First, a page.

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High School Graduation Pomp and Circumstance

Updated on July 29, 2015

Now, some of you may find my ideas outrageous, maybe even sacrilegious, and I understand.

Pomp and Circumstance at American High School Graduation Ceremonies:

Has the time come to put aside the nostalgic traditions of the past?

Should graduation from high school spotlight a coming of age in this new technological era we live in rather than the pomp and circumstance of the past?

History of Pomp and Circumstance:

In America today the tune of the trio from Pomp and Circumstance No. 1 is just as familiar as it is in Britain, but the words are virtually unknown. The tune has become virtually synonymous with school graduation exercises in North America. How did this come about?

Transatlantic involvement with the March began on 28 November 1902, when [Sir Edward] Elgar’s great American champion, Theodore Thomas, conducted the Chicago Orchestra in its U.S. première at the Auditorium Hall in Chicago. Several further performances followed, but it was not until 1905 that the work was first heard at an American graduation.

The ceremony [at Yale University] concluded with Martin Luther’s Eine Feste Burg and the Benediction before the guests left the hall to Elgar’s Pomp and Circumstance March No.1 played by the orchestra. The impression that the work had on the assembled audience led to its gradual adoption by other prestigious American universities: Princeton in 1907, Chicago in 1908, Columbia in 1913, Vassar in 1916 and Rutgers in 1918. By the mid-1920s it was being performed by many others, and today it is heard at graduation ceremonies throughout the country, both at colleges and at high schools.

The reason for the popularity of the march ha[d] to do with Elgar's ability to invent melodies that convey[ed] a complex of emotions. The tune manage[d] to sound triumphant, but with an underlying quality of nostalgia, making it perfectly suited to a commencement that mark[ed] the beginning of one stage of life, but the end of another.

In this day when employers are looking less at a high school degree in favor of a specialized college degree, is high school graduation really a beginning “of one stage of life [and] the end of another?” High schools all over the country are partnering with community colleges and college universities in order to offer those on the university track the opportunity to get a step ahead of their peers by allowing them duel-enrollment. Students who favor technical career paths are graduating with certifications in welding, construction, auto mechanics, and cosmetology, just to name a few.

High School no longer represents the traditional ideological high school experience. The teenagers who attend high school today are tech-savvy. They have grown up in a tech-savvy driven world. Educators have been given the task of preparing students for jobs that have not even been created yet. High school graduation ceremonies should be regarded as obsolete.

In order to make the high school graduation more meaningful, I offer the following suggestions:

1-Make the occasion a celebration instead of the typical long drawn out ceremony.

2-Do away with the caps and gowns and replace them with costumes designed by the individual graduates to represent where their interests lie. If a future auto-mechanic dreams to one day work for Nascar, then allow him or her to design a Nascar-inspired outfit.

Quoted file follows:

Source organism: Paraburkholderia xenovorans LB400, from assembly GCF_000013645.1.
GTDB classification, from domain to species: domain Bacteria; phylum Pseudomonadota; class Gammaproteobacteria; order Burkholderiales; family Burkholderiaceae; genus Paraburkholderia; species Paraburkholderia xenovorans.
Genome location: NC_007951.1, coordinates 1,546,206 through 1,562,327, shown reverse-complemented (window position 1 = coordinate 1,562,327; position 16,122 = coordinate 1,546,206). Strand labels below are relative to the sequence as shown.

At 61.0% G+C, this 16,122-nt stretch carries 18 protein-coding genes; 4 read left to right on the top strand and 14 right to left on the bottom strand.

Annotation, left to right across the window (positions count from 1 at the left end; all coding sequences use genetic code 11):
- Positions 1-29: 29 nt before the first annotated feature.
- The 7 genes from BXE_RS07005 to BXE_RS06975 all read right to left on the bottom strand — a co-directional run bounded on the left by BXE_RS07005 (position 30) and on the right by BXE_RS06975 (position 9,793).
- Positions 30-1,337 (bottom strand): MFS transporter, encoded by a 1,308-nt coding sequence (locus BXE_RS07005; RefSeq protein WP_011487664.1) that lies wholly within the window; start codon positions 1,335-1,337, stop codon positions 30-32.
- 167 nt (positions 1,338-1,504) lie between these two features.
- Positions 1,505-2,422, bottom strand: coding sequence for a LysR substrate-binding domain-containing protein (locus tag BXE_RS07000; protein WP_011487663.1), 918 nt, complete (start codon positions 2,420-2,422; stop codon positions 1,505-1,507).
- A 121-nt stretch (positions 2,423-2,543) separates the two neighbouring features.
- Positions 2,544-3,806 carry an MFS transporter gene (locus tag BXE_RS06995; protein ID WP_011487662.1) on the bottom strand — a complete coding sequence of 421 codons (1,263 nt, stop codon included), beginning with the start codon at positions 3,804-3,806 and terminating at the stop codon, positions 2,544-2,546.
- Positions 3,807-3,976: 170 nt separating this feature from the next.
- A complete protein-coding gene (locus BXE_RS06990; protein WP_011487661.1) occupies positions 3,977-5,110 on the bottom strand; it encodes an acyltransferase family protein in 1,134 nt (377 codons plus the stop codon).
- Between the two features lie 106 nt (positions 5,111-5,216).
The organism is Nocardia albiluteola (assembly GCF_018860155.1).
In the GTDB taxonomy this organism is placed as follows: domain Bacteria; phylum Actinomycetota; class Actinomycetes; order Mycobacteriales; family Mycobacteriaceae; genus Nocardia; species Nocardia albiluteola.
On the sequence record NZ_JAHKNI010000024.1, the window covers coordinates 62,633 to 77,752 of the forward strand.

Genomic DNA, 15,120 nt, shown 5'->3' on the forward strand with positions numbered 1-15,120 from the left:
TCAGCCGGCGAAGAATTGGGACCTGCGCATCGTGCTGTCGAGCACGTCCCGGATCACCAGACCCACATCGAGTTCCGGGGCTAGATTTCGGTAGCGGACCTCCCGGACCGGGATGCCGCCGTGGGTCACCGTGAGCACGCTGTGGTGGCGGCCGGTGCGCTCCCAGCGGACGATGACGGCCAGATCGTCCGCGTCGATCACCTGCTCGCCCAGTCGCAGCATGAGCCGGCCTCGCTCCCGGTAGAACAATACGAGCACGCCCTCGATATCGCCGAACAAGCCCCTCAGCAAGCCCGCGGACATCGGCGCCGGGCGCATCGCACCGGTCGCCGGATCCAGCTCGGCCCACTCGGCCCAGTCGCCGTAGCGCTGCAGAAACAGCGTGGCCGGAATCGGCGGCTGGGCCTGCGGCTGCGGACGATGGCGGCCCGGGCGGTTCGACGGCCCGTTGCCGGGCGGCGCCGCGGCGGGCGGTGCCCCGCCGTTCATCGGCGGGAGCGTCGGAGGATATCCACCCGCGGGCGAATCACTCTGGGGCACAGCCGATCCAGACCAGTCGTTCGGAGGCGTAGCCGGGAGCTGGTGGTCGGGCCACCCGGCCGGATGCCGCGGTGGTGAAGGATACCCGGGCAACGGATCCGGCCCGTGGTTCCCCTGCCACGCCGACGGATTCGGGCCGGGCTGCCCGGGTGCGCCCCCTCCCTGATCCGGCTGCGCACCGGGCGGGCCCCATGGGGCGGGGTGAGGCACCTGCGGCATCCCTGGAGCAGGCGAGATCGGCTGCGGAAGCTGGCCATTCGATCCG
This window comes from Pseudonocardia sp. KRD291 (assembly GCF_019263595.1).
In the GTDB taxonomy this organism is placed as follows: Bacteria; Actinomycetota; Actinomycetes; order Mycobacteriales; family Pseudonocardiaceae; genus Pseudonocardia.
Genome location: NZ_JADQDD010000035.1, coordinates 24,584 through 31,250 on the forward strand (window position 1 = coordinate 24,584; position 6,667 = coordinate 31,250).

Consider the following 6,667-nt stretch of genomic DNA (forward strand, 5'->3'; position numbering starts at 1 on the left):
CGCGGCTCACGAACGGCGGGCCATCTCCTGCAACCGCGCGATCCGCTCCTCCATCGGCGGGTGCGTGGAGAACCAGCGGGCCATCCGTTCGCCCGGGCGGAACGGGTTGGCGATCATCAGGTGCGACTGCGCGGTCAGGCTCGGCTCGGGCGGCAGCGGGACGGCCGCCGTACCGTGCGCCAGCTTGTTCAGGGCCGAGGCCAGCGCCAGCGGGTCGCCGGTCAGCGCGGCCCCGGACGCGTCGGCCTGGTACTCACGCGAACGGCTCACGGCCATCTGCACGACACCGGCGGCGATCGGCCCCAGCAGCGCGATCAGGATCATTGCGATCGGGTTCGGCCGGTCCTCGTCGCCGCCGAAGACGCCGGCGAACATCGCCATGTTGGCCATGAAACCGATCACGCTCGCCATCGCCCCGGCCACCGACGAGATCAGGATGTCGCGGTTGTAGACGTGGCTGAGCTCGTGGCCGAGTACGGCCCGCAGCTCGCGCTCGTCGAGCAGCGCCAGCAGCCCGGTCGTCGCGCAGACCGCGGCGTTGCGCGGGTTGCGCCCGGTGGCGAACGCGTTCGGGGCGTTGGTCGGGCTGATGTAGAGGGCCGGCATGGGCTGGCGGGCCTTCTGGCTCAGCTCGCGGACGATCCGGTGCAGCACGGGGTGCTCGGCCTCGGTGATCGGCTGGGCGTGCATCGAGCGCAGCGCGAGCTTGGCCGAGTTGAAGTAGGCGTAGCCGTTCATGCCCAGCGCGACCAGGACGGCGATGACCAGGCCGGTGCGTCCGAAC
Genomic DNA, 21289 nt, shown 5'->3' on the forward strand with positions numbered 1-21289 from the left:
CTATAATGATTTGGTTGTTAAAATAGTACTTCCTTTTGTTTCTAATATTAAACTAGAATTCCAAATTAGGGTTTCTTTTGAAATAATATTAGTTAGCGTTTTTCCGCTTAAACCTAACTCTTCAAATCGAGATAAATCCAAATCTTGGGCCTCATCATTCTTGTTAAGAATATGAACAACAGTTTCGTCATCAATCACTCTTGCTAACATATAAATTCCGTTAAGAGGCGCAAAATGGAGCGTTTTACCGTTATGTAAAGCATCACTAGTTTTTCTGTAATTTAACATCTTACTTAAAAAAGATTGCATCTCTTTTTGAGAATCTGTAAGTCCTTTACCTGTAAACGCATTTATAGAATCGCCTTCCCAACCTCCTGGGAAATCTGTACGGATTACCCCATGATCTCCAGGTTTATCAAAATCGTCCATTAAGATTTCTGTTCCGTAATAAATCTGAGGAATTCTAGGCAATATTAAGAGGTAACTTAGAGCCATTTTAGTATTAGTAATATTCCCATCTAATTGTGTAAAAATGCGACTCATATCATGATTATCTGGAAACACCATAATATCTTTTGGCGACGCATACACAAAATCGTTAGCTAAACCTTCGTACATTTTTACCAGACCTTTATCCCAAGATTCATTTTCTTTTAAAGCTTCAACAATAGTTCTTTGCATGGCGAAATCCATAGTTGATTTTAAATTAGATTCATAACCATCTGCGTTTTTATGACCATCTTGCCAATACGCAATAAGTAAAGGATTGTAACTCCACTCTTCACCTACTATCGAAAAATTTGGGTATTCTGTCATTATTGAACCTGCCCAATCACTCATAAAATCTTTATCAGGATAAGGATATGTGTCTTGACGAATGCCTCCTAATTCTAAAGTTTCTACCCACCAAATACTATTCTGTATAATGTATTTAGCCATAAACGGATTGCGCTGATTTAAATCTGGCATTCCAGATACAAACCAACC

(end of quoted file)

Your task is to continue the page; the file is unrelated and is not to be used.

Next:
3-Instead of lining up and marching in and out to the traditional Sir Edward Elgar’s version of Pomp and Circumstance, play a jazzed up version at the conclusion of the celebration.

4-Instead of the same speech year after year, have booths set up in the gym where the graduates display projects and describe to guests the explanation of the project.

5-Recognize parents/guardians of the graduates by giving them a badge to wear whilst they weave their way around the booths looking for their special graduate.

6-Allow the teachers to intermingle with the students and parents. Give them a special teacher badge to wear.

7-Finally have a place set aside for refreshments donated by local businesses and served by undergraduates.

Now, some of you may find my ideas outrageous, maybe even sacrilegious, and I understand.

Change is hard, but it is inevitable.

© 2013 ocfireflies


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    • ocfireflies profile image

      ocfireflies 4 years ago from North Carolina



    • profile image

      Greg 4 years ago

      But what would happen to all the camcorder sales. Great ideas.

    • ocfireflies profile image

      ocfireflies 4 years ago from North Carolina

      Thanks Benton!

    • profile image

      Benton Arnschluke 4 years ago

      Some traditions die hard, but I think you're right...let's jazz graduation up a bit!

    • ocfireflies profile image

      ocfireflies 4 years ago from North Carolina

      Thanks Ann for your comments.

    • profile image

      Ann 4 years ago

      This is a very interestion idea. Why not have two night of graduation. The one you purposed and one where they just walked across the stage say their name and get their deplomia.

    • ocfireflies profile image

      ocfireflies 4 years ago from North Carolina

      It has been over 100 years since American educational institutions began using Sir Edward Elgar's "Pomp and Circumstance as part of the graduation ceremony. Having worked as an educator for close to 20 years, I can say that from my own experiences, the expectations placed on educators has changed: teaching kids for jobs that have not yet been created is a challenge. Thanks for stopping by. Kim

    • Mhatter99 profile image

      Martin Kloess 4 years ago from San Francisco

      Has it been that long ago? Things have really changed